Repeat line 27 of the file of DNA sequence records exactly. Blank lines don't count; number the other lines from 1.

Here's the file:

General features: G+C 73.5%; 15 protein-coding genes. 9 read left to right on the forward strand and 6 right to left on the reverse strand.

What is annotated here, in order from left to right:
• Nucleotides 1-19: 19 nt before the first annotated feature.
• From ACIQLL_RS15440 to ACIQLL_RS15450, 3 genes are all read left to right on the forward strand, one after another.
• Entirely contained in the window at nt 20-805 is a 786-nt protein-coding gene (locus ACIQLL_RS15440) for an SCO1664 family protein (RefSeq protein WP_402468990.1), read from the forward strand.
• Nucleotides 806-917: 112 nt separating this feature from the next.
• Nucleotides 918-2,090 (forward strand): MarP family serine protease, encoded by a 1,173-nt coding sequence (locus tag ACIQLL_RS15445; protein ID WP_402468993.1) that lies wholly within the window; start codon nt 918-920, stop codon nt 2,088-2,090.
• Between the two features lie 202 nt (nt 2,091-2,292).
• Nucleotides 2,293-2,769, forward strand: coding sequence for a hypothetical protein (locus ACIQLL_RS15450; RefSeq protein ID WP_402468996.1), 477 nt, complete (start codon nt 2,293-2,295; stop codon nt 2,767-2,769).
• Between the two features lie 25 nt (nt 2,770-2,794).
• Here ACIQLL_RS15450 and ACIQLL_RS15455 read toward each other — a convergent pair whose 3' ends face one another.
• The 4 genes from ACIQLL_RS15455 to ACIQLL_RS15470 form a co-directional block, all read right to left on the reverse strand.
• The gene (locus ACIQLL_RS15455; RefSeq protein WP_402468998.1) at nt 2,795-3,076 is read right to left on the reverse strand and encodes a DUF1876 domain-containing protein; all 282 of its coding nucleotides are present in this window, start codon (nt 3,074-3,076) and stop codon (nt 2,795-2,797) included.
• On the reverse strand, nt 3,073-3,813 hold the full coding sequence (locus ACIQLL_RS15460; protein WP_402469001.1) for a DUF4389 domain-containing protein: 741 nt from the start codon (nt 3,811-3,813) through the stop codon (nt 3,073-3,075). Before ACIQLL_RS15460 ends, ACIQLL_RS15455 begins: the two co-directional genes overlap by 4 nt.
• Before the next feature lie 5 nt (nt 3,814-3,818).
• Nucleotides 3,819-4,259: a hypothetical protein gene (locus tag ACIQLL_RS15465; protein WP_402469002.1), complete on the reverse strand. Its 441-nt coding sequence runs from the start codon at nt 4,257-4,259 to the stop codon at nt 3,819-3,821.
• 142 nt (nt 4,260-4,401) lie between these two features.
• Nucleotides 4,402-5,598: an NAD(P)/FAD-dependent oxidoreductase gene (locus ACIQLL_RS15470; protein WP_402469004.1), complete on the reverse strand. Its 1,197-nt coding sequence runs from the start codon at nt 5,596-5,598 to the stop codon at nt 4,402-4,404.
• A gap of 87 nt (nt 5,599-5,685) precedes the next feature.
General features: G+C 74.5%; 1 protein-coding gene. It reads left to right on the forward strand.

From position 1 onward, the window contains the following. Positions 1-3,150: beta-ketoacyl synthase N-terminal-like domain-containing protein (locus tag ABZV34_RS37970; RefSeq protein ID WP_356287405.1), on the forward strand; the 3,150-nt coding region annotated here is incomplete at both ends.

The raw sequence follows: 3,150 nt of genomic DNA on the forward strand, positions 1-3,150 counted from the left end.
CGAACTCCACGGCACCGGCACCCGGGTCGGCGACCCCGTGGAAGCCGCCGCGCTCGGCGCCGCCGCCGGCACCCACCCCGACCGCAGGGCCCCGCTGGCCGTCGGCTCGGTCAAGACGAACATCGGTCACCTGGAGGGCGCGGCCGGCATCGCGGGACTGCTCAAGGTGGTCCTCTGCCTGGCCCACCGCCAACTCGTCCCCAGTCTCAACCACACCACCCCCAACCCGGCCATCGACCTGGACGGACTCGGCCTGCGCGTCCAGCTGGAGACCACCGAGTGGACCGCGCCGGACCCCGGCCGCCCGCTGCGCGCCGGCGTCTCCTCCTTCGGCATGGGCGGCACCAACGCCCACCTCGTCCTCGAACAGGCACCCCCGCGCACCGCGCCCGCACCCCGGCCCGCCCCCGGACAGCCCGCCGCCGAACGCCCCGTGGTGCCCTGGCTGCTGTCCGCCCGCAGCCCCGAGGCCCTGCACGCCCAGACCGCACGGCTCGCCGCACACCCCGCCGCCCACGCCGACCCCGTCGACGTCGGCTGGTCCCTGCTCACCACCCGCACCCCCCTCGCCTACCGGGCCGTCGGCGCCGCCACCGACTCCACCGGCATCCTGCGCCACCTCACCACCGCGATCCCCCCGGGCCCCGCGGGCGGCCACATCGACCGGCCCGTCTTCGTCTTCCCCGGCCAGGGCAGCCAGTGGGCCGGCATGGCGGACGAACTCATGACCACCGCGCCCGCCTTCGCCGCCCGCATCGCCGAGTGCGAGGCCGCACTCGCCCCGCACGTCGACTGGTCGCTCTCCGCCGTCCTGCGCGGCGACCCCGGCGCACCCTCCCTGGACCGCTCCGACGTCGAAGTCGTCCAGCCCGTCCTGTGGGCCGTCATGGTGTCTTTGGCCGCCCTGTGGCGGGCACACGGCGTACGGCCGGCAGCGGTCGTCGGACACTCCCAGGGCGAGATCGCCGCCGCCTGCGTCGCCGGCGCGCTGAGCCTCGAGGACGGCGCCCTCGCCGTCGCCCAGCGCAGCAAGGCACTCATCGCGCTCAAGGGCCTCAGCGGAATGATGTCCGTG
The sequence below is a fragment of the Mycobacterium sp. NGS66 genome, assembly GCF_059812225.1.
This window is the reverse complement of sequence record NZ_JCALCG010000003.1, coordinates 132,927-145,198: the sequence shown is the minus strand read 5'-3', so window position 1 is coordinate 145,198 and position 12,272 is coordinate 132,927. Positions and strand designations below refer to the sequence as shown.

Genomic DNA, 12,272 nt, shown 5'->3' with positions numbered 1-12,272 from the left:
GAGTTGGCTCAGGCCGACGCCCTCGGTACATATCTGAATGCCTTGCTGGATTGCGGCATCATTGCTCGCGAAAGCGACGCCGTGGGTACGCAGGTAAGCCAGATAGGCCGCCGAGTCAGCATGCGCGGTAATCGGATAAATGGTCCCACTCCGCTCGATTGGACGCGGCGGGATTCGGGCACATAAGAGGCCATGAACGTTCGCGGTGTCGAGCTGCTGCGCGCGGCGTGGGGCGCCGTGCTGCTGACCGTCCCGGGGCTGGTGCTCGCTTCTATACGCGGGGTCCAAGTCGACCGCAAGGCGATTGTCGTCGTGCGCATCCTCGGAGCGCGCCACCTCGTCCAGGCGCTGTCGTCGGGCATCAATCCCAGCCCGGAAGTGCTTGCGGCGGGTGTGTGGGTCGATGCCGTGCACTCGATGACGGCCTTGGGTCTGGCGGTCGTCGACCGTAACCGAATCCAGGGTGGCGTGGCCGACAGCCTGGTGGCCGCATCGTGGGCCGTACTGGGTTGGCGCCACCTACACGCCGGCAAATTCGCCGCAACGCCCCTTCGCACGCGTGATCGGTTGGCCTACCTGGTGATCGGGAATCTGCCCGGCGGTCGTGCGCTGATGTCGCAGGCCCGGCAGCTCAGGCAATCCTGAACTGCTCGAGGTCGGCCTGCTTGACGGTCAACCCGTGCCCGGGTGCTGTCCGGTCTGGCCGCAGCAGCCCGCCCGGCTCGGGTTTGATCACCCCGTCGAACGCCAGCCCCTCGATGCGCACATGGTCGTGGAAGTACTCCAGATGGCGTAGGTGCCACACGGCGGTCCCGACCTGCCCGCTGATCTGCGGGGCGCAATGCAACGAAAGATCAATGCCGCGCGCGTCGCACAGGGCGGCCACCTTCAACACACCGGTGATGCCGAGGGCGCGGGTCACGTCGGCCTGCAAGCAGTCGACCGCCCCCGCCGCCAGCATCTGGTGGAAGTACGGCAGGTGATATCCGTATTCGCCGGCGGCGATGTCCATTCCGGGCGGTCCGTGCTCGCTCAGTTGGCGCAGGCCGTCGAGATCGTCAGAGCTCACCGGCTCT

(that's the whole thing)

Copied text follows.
GAGTTGGCTCAGGCCGACGCCCTCGGTACATATCTGAATGCCTTGCTGGATTGCGGCATCATTGCTCGCGAAAGCGACGCCGTGGGTACGCAGGTAAGCCAGATAGGCCGCCGAGTCAGCATGCGCGGTAATCGGATAAATGGTCCCACTCCGCTCGATTGGACGCGGCGGGATTCGGGCACATAAGAGGCCATGAACGTTCGCGGTGTCGAGCTGCTGCGCGCGGCGTGGGGCGCCGTGCTGCTGACCGTCCCGGGGCTGGTGCTCGCTTCTATACGCGGGGTCCAAGTCGACCGCAAGGCGATTGTCGTCGTGCGCATCCTCGGAGCGCGCCACCTCGTCCAGGCGCTGTCGTCGGGCATCAATCCCAGCCCGGAAGTGCTTGCGGCGGGTGTGTGGGTCGATGCCGTGCACTCGATGACGGCCTTGGGTCTGGCGGTCGTCGACCGTAACCGAATCCAGGGTGGCGTGGCCGACAGCCTGGTGGCCGCATCGTGGGCCGTACTGGGTTGGCGCCACCTACACGCCGGCAAATTCGCCGCAACGCCCCTTCGCACGCGTGATCGGTTGGCCTACCTGGTGATCGGGAATCTGCCCGGCGGTCGTGCGCTGATGTCGCAGGCCCGGCAGCTCAGGCAATCCTGAACTGCTCGAGGTCGGCCTGCTTGACGGTCAACCCGTGCCCGGGTGCTGTCCGGTCTGGCCGCAGCAGCCCGCCCGGCTCGGGTTTGATCACCCCGTCGAACGCCAGCCCCTCGATGCGCACATGGTCGTGGAAGTACTCCAGATGGCGTAGGTGCCACACGGCGGTCCCGACCTGCCCGCTGATCTGCGGGGCGCAATGCAACGAAAGATCAATGCCGCGCGCGTCGCACAGGGCGGCCACCTTCAACACACCGGTGATGCCGAGGGCGCGGGTCACGTCGGCCTGCAAGCAGTCGACCGCCCCCGCCGCCAGCATCTGGTGGAAGTACGGCAGGTGATATCCGTATTCGCCGGCGGCGATGTCCATTCCGGGCGGTCCGTGCTCGCTCAGTTGGCGCAGGCCGTCGAGATCGTCAGAGCTCACCGGCTCT